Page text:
The fact that Smith interprets “That Fiend” as a personal affront to his ancestor and to himself is proof enough that he has not undergone that sort of training and professional experience, and does not understand it. Such is merely the nature of scholarship.
In the discussions below, I began to address Jeff Smith’s specific comments as he made them. As he made his posts, however, it became obvious that he was rewriting his book of “facts” and history in response to my discussion of legend and myth. He takes affront at the fact that I don’t refer to his book frequently. But why should I? A good historian always cites primary sources, not secondary ones. I cite Alias Soapy for the primary material in it (such as the transcribed letters in his family's collections), or if I believe one of Jeff’s opinions deserves comment in the context of my discussion. Otherwise, I refer to the primary sources, many of which I had found long before Jeff had published his book, and many of which Jeff either ignored or was unaware of.
I have decided to leave my two original posts in order to give an example of the sorts of misunderstandings Smith is having in his commentary on “That Fiend in Hell.” However, were I to spend time engaging in this sort of useless debate, I would not finish the next book I am working on. I will leave this at that and let the reader make their own mind up.
If you want to learn a large number of “facts” that every were printed about Soapy Smith, by all means, read Alias Soapy Smith by Jeff Smith.
If you want to know why the story was told the way it was between July 8, 1898 and the mid 1970’s, indeed, probably as recently as Howard Blum’s The Floor of Heaven, then I invite you to read “That Fiend in Hell.” It might just help you understand why Wyatt Earp’s, Billy the Kid’s and Jesse James’s stories are told the way they are.
Was Soapy Smith "Murdered?"
I have a friend who, before he retired, was highly placed in a New Mexico state office of the FBI. He had worked up through the ranks of agent to one of those mid-level positions that takes more heat than is worth it before retiring with many honors and kudos to his name. He knows the law well, and knows what can be prosecuted and what will stick.
I laid before him the following scenario. Suppose a known criminal armed with two firearms (a rifle and a revolver) and supported by as many as a dozen armed assistants following a few paces behind, approaches four civilians standing at the approach to a wharf. One of the civilians at the approach to the wharf has just been appointed a special officer of the federal court. He is not a deputy marshal, but is acting in that stead. He is unarmed. One of the civilians, not so appointed, is armed with a revolver. The two remaining civilians are likewise unarmed.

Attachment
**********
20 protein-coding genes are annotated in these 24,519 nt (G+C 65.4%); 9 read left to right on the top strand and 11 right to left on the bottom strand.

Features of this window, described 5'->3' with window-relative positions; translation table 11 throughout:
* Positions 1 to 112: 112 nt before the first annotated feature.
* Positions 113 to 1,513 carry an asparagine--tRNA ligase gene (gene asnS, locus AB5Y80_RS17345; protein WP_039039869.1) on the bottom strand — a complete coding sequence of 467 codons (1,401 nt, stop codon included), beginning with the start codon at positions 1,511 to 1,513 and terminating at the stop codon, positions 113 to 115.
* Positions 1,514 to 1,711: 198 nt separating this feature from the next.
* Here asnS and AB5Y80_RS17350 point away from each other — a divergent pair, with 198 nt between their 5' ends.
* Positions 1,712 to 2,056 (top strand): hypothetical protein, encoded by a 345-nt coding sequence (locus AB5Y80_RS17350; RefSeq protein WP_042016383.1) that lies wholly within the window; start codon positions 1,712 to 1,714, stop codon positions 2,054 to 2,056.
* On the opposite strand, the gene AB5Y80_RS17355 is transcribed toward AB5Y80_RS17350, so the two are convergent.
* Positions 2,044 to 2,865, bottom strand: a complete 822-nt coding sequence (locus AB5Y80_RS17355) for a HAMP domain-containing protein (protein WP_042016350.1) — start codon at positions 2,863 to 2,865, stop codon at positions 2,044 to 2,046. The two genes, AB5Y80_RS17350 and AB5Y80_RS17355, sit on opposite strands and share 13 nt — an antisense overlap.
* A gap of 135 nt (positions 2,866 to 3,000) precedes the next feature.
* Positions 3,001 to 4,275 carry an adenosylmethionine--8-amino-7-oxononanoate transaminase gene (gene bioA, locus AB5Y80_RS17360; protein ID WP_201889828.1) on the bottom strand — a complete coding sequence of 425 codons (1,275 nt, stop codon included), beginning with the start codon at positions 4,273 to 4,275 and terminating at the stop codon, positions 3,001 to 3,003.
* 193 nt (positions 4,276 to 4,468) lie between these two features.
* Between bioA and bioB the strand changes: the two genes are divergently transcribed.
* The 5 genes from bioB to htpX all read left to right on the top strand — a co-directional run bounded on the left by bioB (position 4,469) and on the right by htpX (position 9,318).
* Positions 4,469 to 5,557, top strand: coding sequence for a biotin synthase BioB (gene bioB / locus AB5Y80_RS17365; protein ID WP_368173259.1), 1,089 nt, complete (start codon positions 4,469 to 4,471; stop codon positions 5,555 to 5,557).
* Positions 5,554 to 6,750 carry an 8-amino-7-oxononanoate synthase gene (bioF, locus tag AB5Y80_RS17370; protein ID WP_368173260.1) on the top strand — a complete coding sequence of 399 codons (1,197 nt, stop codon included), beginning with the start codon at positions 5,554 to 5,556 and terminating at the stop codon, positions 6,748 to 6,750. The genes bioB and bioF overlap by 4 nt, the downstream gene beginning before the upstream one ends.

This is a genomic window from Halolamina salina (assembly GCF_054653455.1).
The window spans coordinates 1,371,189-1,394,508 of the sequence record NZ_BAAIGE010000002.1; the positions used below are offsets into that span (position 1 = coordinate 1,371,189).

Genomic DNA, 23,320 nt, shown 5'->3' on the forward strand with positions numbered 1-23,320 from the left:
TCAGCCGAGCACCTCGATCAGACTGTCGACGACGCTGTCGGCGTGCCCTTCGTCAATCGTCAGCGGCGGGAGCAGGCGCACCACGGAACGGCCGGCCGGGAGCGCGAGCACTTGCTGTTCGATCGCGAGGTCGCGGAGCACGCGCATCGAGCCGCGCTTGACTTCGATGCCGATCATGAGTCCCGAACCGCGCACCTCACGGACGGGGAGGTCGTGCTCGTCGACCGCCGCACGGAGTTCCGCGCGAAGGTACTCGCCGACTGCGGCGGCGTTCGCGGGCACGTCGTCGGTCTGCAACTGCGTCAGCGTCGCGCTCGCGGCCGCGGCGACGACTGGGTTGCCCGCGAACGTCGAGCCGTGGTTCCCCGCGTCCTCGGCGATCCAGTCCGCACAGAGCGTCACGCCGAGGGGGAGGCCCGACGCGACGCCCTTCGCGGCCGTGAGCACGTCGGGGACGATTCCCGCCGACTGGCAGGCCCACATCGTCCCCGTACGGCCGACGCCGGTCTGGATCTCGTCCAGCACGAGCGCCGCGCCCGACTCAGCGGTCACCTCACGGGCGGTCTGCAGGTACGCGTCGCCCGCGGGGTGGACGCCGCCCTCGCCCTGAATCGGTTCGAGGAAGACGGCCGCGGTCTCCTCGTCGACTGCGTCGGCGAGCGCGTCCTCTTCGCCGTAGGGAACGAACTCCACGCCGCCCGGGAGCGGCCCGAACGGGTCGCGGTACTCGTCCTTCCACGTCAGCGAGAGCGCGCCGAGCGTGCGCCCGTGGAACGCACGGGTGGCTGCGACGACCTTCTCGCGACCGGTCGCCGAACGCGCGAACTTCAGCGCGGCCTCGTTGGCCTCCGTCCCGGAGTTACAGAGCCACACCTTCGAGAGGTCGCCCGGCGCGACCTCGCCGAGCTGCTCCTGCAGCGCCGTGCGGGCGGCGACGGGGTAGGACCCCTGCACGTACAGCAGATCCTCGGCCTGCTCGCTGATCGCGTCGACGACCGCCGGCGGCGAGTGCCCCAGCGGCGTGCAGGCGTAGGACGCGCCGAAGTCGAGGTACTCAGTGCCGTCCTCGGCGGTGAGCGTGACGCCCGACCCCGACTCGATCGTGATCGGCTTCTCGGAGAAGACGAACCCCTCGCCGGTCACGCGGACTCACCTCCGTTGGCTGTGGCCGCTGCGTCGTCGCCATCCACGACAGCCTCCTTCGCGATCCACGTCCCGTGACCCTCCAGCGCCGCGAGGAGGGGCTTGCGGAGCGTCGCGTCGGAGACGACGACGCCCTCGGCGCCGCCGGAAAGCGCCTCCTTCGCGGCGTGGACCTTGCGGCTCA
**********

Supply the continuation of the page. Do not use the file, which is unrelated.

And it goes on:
The known criminal and the armed civilian simultaneously raise their weapons in a challenge to one another: the criminal, his rifle; the guard, his revolver. Shots are exchanged with such rapidity that later witnesses are not sure who fired first. Both of the men who fired their weapons fall to the ground, badly wounded.
One of the unarmed civilians steps forward, wrenches the rifle from the known criminal’s hands and fires yet another slug into his body.
My question to this retired federal officer of the law was the following: would the civilian be subject to a charge of murder, if it were found that the rifle’s bullet was the one that killed the criminal?
His reply was: absolutely not. Both today, and in the twentieth century, and in the nineteenth century, the answer is the same. The criminal, by confronting the civilians with a drawn weapon, initiated the hostilities. The civilian guards at the foot of the wharf were entitled to use deadly force until the criminal was stopped, as a means of self-defense. It does not matter whether he actually held a weapon in his hands at the moment that he died. This matter probably would not even go to a grand jury; a coroner or a coroner’s jury could determine that the death was a case of self-defense -- as happened in Skagway on July 11, 1898.
Jeff Smith’s contention that Jesse Murphy “murdered” Soapy Smith is without merit. See his highly imaginative discussions in Alias Soapy Smith, pp. 542, 546-548, and http://www.historynet.com/soapy-smiths-showdown-with-the-vigilantes.htm .
Vigilantes and Con Men (Including Soapy) in September 1897
Jeff Smith has taken issue with my statements in That Fiend in Hell that Soapy was run out of Skagway in September 1897 (see his blog, http://thatfiendinhell.blogspot.com/ .) Since I did my original research for That Fiend, I have continued research into the so-called “vigilantes” of Skagway, for an upcoming study I am doing of vigilantism in the West and its overall intersection with the American Frontier Myth. While I am not limiting this study to the Skagway example – indeed, I mean to trace the roots of vigilantism from the Revolution to the present day – I admit my interest in vigilance committee began with the Committee of 101.